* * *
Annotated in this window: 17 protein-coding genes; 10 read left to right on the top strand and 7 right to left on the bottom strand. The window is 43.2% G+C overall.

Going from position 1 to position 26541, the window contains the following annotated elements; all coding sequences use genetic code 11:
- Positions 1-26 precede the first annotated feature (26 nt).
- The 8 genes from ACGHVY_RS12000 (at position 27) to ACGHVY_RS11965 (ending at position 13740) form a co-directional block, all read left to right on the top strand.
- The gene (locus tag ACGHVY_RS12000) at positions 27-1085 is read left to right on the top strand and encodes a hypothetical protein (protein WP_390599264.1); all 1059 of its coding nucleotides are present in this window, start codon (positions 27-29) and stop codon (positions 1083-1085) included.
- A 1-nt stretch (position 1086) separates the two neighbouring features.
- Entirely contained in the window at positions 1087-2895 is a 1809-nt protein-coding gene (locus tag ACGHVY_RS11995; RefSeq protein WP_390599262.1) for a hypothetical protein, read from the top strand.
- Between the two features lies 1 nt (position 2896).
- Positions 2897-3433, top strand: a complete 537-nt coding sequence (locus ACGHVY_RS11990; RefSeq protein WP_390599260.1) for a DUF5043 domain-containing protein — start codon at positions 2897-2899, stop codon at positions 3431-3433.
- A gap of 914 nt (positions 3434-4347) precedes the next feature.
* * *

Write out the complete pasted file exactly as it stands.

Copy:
Annotated in this window: 17 protein-coding genes; 10 read left to right on the top strand and 7 right to left on the bottom strand. The window is 43.2% G+C overall.

Going from position 1 to position 26541, the window contains the following annotated elements; all coding sequences use genetic code 11:
- Positions 1-26 precede the first annotated feature (26 nt).
- The 8 genes from ACGHVY_RS12000 (at position 27) to ACGHVY_RS11965 (ending at position 13740) form a co-directional block, all read left to right on the top strand.
- The gene (locus tag ACGHVY_RS12000) at positions 27-1085 is read left to right on the top strand and encodes a hypothetical protein (protein WP_390599264.1); all 1059 of its coding nucleotides are present in this window, start codon (positions 27-29) and stop codon (positions 1083-1085) included.
- A 1-nt stretch (position 1086) separates the two neighbouring features.
- Entirely contained in the window at positions 1087-2895 is a 1809-nt protein-coding gene (locus tag ACGHVY_RS11995; RefSeq protein WP_390599262.1) for a hypothetical protein, read from the top strand.
- Between the two features lies 1 nt (position 2896).
- Positions 2897-3433, top strand: a complete 537-nt coding sequence (locus ACGHVY_RS11990; RefSeq protein WP_390599260.1) for a DUF5043 domain-containing protein — start codon at positions 2897-2899, stop codon at positions 3431-3433.
- A gap of 914 nt (positions 3434-4347) precedes the next feature.